In July, 2021, we raised alarms about proposed legislation to create a Certification Board for Peer Specialists. (You can see details of that alert here: http://tiny.cc/PSBOD) The legislation came as a surprise to many people across the state, and we never could quite pin down why it was happening. It now seems clear that the move to implement a Board of this nature to oversee Peer Specialists in the state is closely tied in with the move to make the work of Peer Specialists Medicaid reimbursable.
On March 15, 2022, Governor Charlie Bake filed a new bill called, “An Act Investing in the Future of Our Health.” The Bill is 124 pages long, and covers a lot of ground.
- It’s intent is summarized in a press release available at tiny.cc/BakerBillCPS
- The full Bill can be downloaded here: https://malegislature.gov/Bills/192/S2774
Also buried in the bill—beginning on page 24— are portions that directly impact people working in peer support roles across the state. Specifically, the new Bill revives the enactment of a Certified Peer Worker Board of Registration. This new version does make one key improvement: A minimum of 25% of the Board will be made up of people who occupy peer roles, and an additional 20% of members will need to have been recipients of formal peer supports for at least one year. Meanwhile, the representation of people holding more clinical roles has been reduced to 27 to 40%. (In the prior bill, only 18% of membership would have necessarily had experience with peer support, and 45% of seats would have been occupied by people with more clinical focuses.)
That said, there’s a fair amount of wiggle room in how membership is written. For example, how is ‘Certified Addictions Recovery Coach’ being defined? It may be a ‘peer’ role, but is listed separately from ‘peer recovery coach’ which suggests it is probably not. And will the requirement for a member who is a ‘peer supervisor or educator’ mean that that person also has experience offering peer support? That is also unclear. All told, this portion of the bill appears more representative than the last version, but it continues to raise serious concerns including:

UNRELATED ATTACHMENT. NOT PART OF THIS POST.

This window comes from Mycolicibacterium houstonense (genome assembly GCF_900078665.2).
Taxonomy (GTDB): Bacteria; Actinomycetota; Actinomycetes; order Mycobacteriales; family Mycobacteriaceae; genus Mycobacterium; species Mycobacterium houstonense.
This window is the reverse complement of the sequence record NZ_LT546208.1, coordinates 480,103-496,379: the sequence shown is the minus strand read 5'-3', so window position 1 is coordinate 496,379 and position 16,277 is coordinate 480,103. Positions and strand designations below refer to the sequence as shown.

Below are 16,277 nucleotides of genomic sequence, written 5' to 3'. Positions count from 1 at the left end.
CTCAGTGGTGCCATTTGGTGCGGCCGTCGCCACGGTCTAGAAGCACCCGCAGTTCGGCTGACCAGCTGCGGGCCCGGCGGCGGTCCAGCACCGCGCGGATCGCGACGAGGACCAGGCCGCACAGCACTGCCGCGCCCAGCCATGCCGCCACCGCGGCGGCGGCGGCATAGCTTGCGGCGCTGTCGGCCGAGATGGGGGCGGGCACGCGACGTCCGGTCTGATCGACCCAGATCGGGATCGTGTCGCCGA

- Will the voice of people on the Board with histories of problems with substances and who’ve been engaged in peer support in that realm drown out the voice of people with psychiatric histories? In spite of the numerous individuals who struggle with both substances and issues related to psychiatric diagnosis, the way that peer support works in these different divisions can sometimes be worlds apart. Meanwhile, depending on how the different seats are filled (particularly where it says things like “shall be a family member to an individual with a mental health or substance use disorder”), the likelihood of a skew in one direction or the other seems relatively likely.
- Is the make-up of this Board equitable or discriminatory? For example, if we review the make up of the Board of Registration of Social Workers in Massachusetts will we find a similar structure? A quick review of listed membership (available at http://tiny.cc/SWBOR) reveals six seats, five of which are filled by social workers. We are awaiting further clarification from that Board.
Other concerns with the bill beyond Board membership include:
- Added Costs: The Bill references certification and re-certification costs, and likely also Continuing Education costs, too.